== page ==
Press, politics and people in Papua New Guinea 1950-1975
Citation:Cass, P. (2014). Press, politics and people in Papua New Guinea 1950-1975. Auckland, New Zealand : Unitec ePress. ISBN 9781927214091
Permanent link to Research Bank record:http://hdl.handle.net/10652/2423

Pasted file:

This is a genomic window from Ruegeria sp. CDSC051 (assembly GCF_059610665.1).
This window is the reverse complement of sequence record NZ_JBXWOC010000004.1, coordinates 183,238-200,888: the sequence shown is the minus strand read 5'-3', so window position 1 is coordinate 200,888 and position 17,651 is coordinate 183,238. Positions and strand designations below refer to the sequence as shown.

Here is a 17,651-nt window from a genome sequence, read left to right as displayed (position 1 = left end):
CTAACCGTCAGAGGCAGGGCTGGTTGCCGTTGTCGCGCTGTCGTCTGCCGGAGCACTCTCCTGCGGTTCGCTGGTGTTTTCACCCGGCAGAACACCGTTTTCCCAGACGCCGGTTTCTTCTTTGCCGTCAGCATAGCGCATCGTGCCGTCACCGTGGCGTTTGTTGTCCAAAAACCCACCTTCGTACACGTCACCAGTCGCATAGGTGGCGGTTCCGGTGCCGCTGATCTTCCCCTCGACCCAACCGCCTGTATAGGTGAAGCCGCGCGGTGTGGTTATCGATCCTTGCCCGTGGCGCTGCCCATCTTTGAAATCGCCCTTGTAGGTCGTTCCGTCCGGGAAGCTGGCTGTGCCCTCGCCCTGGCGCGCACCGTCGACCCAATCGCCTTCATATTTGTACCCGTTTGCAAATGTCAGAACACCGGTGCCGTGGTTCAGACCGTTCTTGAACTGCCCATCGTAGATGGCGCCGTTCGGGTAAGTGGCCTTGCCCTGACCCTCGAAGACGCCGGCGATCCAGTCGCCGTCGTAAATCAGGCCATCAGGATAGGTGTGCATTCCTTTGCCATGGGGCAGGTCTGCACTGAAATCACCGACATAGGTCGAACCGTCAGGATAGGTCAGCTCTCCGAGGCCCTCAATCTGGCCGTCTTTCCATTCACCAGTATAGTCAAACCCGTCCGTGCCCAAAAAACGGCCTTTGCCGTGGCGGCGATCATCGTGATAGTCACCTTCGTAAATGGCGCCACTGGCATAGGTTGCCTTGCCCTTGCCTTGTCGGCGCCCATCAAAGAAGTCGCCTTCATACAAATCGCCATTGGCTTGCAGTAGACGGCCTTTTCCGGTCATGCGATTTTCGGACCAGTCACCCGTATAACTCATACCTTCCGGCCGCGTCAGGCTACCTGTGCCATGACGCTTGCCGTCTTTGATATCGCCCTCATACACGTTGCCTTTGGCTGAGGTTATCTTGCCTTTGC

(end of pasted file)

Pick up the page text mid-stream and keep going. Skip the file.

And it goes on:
[PNG] newspapers show an expatriate population expressing attitudes that were often at variance with official policy and out of sympathy with the needs of the indigenous population. It sometimes shows us what the indigenous population thought and did, but just as often their omission from the pages of the daily or weekly press leaves us to draw our own conclusions. From this we can trace an outline, at least of the changing relationship between the sinabada and the haus meri and the taubada and the haus boi. (The fact that an expatriate couple might be addressed as sinabada and taubada in Papua, but as masta and missis in New Guinea did not change the fact that the meri and haus boi remained just that.) Relationships between expatriates and indigenes did change in the period covered by this book; indeed a seismic shift in power, in attitudes and in relationships between expatriate and indigenous people occurred during these two decades. This book draws on the commercial and church press - and, to a certain extent, official and mission publications - to draw a picture of how those changes occurred and what they meant to the country. The press can be a valuable source for historians, not just as a first draft of history, but as a means of understanding the day to day lives of citizens and their concerns. This is particularly true when a newspaper serves a small community. Stuart’s history of Port Moresby, for instance, is all the better because he uses the Papuan Courier to show what the expatriate community was doing and thinking. In the current narrative the Rabaul Times will serve as just such a mirror of a small expatriate population. The press also provides valuable insights into particular episodes and processes as well as broad historical periods. The Post-Courier provides an example of a paper which reported on local stories that often had national significance in a time of unprecedented social and political change in the Territory. Wantok provides us, across a five year period, the application of the media to promote health, education, human development and national identity.